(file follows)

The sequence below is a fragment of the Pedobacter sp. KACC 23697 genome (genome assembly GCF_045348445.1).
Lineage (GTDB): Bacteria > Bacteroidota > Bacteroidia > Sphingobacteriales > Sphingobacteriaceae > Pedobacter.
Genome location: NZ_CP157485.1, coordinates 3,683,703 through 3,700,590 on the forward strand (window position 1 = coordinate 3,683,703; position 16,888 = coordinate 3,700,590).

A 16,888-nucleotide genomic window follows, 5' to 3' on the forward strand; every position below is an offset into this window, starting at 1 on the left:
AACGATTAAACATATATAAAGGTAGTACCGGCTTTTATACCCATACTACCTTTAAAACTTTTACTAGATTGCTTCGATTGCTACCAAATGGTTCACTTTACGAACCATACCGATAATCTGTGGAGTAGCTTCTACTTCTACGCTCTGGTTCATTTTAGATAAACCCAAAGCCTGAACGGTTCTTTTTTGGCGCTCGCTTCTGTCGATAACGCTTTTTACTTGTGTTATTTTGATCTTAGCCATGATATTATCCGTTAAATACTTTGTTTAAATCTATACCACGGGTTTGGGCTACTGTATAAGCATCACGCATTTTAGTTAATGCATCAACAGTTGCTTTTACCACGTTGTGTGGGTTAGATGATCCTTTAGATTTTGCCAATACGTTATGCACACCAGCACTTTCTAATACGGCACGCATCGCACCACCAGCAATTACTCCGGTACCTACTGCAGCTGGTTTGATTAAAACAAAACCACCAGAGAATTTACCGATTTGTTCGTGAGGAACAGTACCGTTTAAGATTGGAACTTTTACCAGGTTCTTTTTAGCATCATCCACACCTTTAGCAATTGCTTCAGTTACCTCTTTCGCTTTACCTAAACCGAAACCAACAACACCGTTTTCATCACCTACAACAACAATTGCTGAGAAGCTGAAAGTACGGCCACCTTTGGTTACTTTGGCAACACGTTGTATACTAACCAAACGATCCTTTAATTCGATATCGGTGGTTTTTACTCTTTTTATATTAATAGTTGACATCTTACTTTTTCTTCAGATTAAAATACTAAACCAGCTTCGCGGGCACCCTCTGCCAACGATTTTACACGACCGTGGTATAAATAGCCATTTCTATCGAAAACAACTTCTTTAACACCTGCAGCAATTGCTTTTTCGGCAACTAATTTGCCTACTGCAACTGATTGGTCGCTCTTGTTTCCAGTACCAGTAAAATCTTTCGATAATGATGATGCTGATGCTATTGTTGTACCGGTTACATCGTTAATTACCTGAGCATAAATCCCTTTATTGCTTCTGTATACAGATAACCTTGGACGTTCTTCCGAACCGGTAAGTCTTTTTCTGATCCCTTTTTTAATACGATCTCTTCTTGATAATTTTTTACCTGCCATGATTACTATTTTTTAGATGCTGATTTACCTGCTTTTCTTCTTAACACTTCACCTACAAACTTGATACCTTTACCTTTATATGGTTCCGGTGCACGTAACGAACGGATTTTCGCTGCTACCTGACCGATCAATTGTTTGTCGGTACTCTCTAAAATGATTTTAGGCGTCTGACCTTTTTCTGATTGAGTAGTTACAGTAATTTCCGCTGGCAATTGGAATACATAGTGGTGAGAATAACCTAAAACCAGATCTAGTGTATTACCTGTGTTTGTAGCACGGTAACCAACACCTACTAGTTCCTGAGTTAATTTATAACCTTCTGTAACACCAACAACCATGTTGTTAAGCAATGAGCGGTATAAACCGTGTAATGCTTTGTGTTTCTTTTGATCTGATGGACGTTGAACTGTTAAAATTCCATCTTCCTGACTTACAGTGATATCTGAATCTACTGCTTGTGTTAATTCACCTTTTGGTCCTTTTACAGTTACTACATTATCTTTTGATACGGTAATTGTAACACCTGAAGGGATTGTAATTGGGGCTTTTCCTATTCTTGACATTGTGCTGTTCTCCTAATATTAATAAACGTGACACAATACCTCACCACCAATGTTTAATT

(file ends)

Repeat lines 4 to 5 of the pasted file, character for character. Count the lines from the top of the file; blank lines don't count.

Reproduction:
A 16,888-nucleotide genomic window follows, 5' to 3' on the forward strand; every position below is an offset into this window, starting at 1 on the left:
AACGATTAAACATATATAAAGGTAGTACCGGCTTTTATACCCATACTACCTTTAAAACTTTTACTAGATTGCTTCGATTGCTACCAAATGGTTCACTTTACGAACCATACCGATAATCTGTGGAGTAGCTTCTACTTCTACGCTCTGGTTCATTTTAGATAAACCCAAAGCCTGAACGGTTCTTTTTTGGCGCTCGCTTCTGTCGATAACGCTTTTTACTTGTGTTATTTTGATCTTAGCCATGATATTATCCGTTAAATACTTTGTTTAAATCTATACCACGGGTTTGGGCTACTGTATAAGCATCACGCATTTTAGTTAATGCATCAACAGTTGCTTTTACCACGTTGTGTGGGTTAGATGATCCTTTAGATTTTGCCAATACGTTATGCACACCAGCACTTTCTAATACGGCACGCATCGCACCACCAGCAATTACTCCGGTACCTACTGCAGCTGGTTTGATTAAAACAAAACCACCAGAGAATTTACCGATTTGTTCGTGAGGAACAGTACCGTTTAAGATTGGAACTTTTACCAGGTTCTTTTTAGCATCATCCACACCTTTAGCAATTGCTTCAGTTACCTCTTTCGCTTTACCTAAACCGAAACCAACAACACCGTTTTCATCACCTACAACAACAATTGCTGAGAAGCTGAAAGTACGGCCACCTTTGGTTACTTTGGCAACACGTTGTATACTAACCAAACGATCCTTTAATTCGATATCGGTGGTTTTTACTCTTTTTATATTAATAGTTGACATCTTACTTTTTCTTCAGATTAAAATACTAAACCAGCTTCGCGGGCACCCTCTGCCAACGATTTTACACGACCGTGGTATAAATAGCCATTTCTATCGAAAACAACTTCTTTAACACCTGCAGCAATTGCTTTTTCGGCAACTAATTTGCCTACTGCAACTGATTGGTCGCTCTTGTTTCCAGTACCAGTAAAATCTTTCGATAATGATGATGCTGATGCTATTGTTGTACCGGTTACATCGTTAATTACCTGAGCATAAATCCCTTTATTGCTTCTGTATACAGATAACCTTGGACGTTCTTCCGAACCGGTAAGTCTTTTTCTGATCCCTTTTTTAATACGATCTCTTCTTGATAATTTTTTACCTGCCATGATTACTATTTTTTAGATGCTGATTTACCTGCTTTTCTTCTTAACACTTCACCTACAAACTTGATACCTTTACCTTTATATGGTTCCGGTGCACGTAACGAACGGATTTTCGCTGCTACCTGACCGATCAATTGTTTGTCGGTACTCTCTAAAATGATTTTAGGCGTCTGACCTTTTTCTGATTGAGTAGTTACAGTAATTTCCGCTGGCAATTGGAATACATAGTGGTGAGAATAACCTAAAACCAGATCTAGTGTATTACCTGTGTTTGTAGCACGGTAACCAACACCTACTAGTTCCTGAGTTAATTTATAACCTTCTGTAACACCAACAACCATGTTGTTAAGCAATGAGCGGTATAAACCGTGTAATGCTTTGTGTTTCTTTTGATCTGATGGACGTTGAACTGTTAAAATTCCATCTTCCTGACTTACAGTGATATCTGAATCTACTGCTTGTGTTAATTCACCTTTTGGTCCTTTTACAGTTACTACATTATCTTTTGATACGGTAATTGTAACACCTGAAGGGATTGTAATTGGGGCTTTTCCTATTCTTGACATTGTGCTGTTCTCCTAATATTAATAAACGTGACACAATACCTCACCACCAATGTTTAATT